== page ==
Dr. Kevin Yip

Dr Kevin Yip
Orthopaedic Surgeon
MBBS(UK), FRCS(EDIN), FAM(SING), FHKCOS(ORTHO)

Featured on Channel NewsAsia

Myositis

Myositis or muscle inflammation is rare; it mainly affects the muscles of the thigh, back, shoulder, and calf.

Symptoms and diagnosis

The following may suggest a diagnosis of myositis:
– pain in the affected muscle group on exertion;
– symptoms increasing as effort becomes more intensive and repetitive;
– tender, firm areas felt on examination of the muscle;
– muscle cramp.

Treatment

When myositis occurs, the athlete should:
– use anti-inflammatory medication;
– rest the muscle in question or reduce training;
– apply local heat and use a heat retainer.


Muscle cramp

Muscle cramp affects most people at some time in their lives. Athletes may suffer cramp in a muscle during or after strenuous exertion such as a soccer match or a long-distance race. Tennis players competing in very
hot conditions frequently suffer from cramp.

Causes

– During protracted exercise, especially when the weather is very hot, vast amounts of fluid can be lost from the body. This dehydration predisposes the muscle to cramp, though the exact connection is not known: glycogen depletion and salt deficiency may contribute.
– The type of cramp that affects soccer players towards the end of a match is probably caused by changes in the musculature resulting from earlier muscular bleeding, small muscle ruptures, or the athlete’s general state of health or training.
– The precise causes of muscle cramp are not clear, but any factors that impair the circulation should be considered. These include close-fitting socks, shoes laced too tightly, an accumulation of lactic acid in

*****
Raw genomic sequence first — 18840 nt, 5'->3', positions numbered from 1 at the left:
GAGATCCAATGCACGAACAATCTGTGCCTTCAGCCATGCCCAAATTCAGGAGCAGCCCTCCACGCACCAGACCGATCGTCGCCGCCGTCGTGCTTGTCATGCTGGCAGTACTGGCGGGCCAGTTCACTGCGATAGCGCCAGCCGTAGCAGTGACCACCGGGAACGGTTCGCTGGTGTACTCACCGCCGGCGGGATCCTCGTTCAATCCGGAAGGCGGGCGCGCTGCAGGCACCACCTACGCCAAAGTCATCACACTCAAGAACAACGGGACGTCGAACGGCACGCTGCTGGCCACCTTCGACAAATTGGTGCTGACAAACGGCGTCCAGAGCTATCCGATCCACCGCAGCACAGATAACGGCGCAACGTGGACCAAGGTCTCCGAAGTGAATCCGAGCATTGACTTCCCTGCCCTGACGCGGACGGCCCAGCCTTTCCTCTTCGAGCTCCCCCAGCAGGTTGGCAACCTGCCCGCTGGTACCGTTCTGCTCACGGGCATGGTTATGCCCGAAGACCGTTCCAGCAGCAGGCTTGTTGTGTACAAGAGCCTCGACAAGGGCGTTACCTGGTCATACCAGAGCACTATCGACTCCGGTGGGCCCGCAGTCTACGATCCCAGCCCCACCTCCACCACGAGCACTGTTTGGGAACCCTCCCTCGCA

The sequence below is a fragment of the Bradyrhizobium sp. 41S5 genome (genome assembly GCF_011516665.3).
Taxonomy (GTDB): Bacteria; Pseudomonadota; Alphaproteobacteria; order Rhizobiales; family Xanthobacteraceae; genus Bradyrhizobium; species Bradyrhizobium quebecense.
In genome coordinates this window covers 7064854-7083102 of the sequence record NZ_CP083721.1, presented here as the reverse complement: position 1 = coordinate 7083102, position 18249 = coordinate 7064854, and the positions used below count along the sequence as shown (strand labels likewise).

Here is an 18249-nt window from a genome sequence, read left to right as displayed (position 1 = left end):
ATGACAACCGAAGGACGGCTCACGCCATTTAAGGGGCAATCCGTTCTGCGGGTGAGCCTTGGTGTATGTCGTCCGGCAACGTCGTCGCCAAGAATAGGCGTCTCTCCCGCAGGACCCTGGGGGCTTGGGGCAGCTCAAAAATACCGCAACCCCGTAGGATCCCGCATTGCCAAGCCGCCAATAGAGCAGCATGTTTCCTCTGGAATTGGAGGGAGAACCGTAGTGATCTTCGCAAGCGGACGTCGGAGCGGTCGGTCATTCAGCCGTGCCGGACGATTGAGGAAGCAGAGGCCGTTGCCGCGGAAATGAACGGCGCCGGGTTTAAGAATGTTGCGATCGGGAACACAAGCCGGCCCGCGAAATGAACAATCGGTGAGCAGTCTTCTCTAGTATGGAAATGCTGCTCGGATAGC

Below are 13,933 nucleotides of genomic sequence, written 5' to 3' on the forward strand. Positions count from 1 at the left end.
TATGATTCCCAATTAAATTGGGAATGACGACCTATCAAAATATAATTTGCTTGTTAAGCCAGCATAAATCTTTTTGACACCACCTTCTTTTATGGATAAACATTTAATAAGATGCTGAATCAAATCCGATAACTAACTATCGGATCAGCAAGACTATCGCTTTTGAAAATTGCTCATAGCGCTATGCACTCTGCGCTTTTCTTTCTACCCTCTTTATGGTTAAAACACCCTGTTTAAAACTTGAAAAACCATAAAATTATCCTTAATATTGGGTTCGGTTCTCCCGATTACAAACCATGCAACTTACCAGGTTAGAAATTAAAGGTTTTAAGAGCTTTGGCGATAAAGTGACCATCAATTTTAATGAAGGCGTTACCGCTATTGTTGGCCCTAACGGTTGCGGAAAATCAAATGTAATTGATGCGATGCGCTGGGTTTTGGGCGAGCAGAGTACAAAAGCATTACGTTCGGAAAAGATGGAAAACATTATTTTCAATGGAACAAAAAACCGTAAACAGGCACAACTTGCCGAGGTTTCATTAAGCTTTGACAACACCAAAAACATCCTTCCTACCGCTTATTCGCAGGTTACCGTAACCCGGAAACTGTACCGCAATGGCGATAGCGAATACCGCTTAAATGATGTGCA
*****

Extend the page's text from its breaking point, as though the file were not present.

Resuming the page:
the muscles, varicose veins, cold weather, and infections.


Prevention and treatment

The athlete should:
– prevent muscular cramp by good basic training and warm-up exercises, and by using the correct equipment;
– ensure adequate nutrition and intake of fluid, electrolyte reserves, and full glycogen deposits (lost fluid and electrolytes must be replaced, especially in a hot climate);
– stop the sporting activity when acute cramp occurs and contract the muscle that exerts an effect opposite to the one affected by cramp. For example, if cramp in the calf muscle draws the foot downwards, the foot should be raised carefully, with the knee bent, until it is at right angles to the leg. The movement should not be forced and the affected muscle should be massaged.

An athlete who suffers persistent cramps, despite preventive measures, would be wise to seek a medical examination to exclude any specific problems.

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